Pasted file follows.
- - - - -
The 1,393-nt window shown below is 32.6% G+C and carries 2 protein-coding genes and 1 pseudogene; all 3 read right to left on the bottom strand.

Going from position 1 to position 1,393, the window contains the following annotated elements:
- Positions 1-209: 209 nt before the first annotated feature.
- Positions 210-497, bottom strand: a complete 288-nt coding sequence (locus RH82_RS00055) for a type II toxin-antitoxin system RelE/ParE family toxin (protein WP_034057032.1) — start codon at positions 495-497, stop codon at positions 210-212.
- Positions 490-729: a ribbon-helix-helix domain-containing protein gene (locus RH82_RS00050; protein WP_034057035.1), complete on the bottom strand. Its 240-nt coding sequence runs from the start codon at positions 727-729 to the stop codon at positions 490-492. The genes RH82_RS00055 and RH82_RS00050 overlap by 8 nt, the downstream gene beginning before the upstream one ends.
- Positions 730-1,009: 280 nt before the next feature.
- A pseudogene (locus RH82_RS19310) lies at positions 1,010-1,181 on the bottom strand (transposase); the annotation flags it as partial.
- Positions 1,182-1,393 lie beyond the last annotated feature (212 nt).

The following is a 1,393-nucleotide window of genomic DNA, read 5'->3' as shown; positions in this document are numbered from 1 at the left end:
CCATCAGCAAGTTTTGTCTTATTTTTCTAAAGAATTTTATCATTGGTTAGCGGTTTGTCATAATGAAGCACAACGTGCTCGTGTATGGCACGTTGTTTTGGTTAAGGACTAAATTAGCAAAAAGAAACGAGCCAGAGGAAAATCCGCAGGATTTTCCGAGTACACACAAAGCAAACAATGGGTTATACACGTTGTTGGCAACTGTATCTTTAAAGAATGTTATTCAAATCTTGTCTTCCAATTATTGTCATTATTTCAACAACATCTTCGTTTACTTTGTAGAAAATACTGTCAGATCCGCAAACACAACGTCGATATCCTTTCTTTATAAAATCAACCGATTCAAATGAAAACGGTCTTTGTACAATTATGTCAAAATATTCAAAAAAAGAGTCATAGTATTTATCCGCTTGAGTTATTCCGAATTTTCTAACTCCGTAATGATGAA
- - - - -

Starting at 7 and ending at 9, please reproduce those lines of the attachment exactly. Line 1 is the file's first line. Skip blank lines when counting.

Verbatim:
- A pseudogene (locus RH82_RS19310) lies at positions 1,010-1,181 on the bottom strand (transposase); the annotation flags it as partial.
- Positions 1,182-1,393 lie beyond the last annotated feature (212 nt).

The following is a 1,393-nucleotide window of genomic DNA, read 5'->3' as shown; positions in this document are numbered from 1 at the left end: